Cats relevant, and the race is on


UCLA quarter Brett Hundley was heavily recruited across the Pac-12, including the Arizona Wildcats.

When the Wildcat offense couldn’t convert on another of their many failed third down attempts while trailing USC 28-13 midway through the third quarter on Saturday, a man, his wife, and their three children stood up and started to shuffle by me on their way to the exit tunnel.

I asked the wife as she passed, “Calling it a day?”

She nodded and replied, “I’m tired of this; I want to go home, have a beer, and watch the rest on TV.”

The husband passed me next, and as he did, I shook his hand and told him, “Well, I hope you all regret missing the rest of this one.”

He agreed, though judging by his expressionless countenance, it was clear he thought Arizona had no chance to tilt the scales back in their direction, having been outscored 28-3 over the prior 20 minutes. And so off they went, five more Wildcat supporters who had given up, hung their heads, and could no longer bear to stand witness to a saddening show they’d seen too many times before.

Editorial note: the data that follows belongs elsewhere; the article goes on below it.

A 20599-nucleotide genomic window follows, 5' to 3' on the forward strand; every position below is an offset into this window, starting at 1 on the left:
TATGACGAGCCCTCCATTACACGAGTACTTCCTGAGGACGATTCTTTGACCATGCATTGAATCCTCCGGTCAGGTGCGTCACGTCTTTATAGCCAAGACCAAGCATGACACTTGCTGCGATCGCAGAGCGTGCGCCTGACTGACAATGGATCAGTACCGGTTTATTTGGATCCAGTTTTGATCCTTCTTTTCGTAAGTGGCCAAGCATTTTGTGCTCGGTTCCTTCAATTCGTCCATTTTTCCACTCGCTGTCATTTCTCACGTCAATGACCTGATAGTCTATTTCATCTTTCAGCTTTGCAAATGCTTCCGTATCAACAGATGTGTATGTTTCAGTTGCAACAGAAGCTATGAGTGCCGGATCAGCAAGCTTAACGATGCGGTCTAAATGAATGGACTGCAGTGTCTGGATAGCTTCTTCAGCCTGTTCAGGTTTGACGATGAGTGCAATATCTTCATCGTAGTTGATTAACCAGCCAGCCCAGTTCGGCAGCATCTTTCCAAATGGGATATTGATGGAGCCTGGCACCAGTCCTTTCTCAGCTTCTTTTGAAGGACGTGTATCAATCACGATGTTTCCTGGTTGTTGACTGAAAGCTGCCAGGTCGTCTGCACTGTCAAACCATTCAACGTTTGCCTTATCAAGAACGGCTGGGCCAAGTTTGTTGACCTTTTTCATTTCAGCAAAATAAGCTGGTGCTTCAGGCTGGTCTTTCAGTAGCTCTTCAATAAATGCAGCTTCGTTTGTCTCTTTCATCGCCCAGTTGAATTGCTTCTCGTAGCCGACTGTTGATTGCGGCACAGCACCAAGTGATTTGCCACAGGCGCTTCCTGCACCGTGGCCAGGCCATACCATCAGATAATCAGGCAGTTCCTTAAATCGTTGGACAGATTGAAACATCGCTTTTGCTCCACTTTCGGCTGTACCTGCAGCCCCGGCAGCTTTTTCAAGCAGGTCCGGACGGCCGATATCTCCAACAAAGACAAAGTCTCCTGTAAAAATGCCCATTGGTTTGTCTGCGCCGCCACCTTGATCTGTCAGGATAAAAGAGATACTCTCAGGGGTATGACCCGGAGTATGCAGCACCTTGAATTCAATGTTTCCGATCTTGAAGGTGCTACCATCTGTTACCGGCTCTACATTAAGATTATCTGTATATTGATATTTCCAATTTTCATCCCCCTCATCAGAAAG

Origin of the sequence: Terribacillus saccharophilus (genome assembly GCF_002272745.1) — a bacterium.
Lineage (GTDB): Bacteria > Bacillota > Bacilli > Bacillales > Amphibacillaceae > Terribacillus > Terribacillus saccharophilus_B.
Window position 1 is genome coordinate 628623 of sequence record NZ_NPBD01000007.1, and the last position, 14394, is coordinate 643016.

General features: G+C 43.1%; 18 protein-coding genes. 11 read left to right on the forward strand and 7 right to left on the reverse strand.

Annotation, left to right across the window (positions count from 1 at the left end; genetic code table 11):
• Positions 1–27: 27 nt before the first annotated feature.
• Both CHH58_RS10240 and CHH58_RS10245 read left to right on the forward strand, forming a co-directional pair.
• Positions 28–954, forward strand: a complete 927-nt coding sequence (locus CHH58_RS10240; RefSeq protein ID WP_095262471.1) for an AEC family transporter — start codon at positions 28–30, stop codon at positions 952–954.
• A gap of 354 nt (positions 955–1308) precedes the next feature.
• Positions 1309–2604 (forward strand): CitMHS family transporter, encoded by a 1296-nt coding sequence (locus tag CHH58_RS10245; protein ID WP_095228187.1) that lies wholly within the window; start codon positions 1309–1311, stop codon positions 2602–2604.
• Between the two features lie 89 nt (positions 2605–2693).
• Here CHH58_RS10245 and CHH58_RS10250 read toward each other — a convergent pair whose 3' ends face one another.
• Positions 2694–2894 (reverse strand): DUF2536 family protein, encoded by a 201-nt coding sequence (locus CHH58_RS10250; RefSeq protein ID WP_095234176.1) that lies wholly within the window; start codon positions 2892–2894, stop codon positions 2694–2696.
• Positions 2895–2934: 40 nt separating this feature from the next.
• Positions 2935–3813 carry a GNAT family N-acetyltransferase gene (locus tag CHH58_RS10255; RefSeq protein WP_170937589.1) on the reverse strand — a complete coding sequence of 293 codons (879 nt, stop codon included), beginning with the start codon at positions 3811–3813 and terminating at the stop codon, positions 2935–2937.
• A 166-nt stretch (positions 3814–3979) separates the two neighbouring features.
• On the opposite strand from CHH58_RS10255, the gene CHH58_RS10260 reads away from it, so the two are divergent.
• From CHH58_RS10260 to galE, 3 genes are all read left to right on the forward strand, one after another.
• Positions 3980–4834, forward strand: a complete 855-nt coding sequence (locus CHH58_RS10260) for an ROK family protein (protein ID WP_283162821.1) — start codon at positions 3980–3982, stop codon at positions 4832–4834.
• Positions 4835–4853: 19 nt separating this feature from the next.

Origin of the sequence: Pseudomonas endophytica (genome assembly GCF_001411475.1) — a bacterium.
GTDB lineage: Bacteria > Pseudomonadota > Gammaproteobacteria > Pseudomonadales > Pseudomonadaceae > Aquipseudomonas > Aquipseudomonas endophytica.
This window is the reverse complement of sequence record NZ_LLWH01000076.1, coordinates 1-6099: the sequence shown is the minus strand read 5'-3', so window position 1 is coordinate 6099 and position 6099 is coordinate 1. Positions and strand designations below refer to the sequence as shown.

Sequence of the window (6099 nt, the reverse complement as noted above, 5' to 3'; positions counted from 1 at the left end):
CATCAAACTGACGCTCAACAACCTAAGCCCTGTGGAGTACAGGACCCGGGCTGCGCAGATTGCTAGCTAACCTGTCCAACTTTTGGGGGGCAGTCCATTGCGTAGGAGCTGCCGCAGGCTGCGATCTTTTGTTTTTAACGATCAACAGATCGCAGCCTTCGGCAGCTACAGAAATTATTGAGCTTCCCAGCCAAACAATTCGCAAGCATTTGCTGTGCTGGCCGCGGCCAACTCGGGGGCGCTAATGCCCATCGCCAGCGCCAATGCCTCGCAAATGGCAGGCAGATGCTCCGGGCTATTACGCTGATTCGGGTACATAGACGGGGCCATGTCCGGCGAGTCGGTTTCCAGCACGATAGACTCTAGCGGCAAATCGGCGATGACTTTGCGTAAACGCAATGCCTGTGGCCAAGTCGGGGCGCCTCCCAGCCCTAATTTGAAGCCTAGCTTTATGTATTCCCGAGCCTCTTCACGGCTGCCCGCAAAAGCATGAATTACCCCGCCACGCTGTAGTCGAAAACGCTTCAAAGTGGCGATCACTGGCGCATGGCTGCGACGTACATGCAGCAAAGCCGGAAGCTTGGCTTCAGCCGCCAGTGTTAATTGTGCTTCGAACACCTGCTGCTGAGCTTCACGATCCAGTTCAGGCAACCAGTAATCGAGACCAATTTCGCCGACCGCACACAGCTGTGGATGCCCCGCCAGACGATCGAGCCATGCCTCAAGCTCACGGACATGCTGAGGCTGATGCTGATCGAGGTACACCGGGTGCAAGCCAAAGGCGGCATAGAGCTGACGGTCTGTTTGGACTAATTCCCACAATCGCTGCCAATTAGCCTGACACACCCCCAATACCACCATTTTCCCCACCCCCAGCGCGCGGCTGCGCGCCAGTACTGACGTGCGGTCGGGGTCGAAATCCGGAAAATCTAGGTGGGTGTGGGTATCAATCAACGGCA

Roughly an hour later, however, the woman got to enjoy her cold one in celebration.

That’s because the Wildcats did something they’ve rarely done in their history: rally from a large deficit late, and still hang on to win. Getting the final stop, of course, didn’t come easy, and in fact, it was fingertips away from becoming yet another UA heartbreaker.

When Trojans quarterback Matt Barkley’s Hail Mary bomb floated in slow motion toward the back right corner of the north end zone, Arizona Stadium held its collective breath, knowing the Cats had a real chance to see their tenuous three-point advantage swing to a three-point deficit on the game’s final play.

Arizona quarterback Matt Scott is no stranger to winning in the Rose Bowl, leading the Cats past the Bruins 29-21 in 2010.

But SC wideout Marqise Lee, who – with 345 yards and two touchdowns on the day, had one of the most brilliant all-time receiving performances in college football history – missed two last-gasp chances to catch the desperation heave in the middle of a sea of white, gold, and two shades of red, the stadium exploded with the sweetest sounds of exaltation and relief that had been heard there in a long time.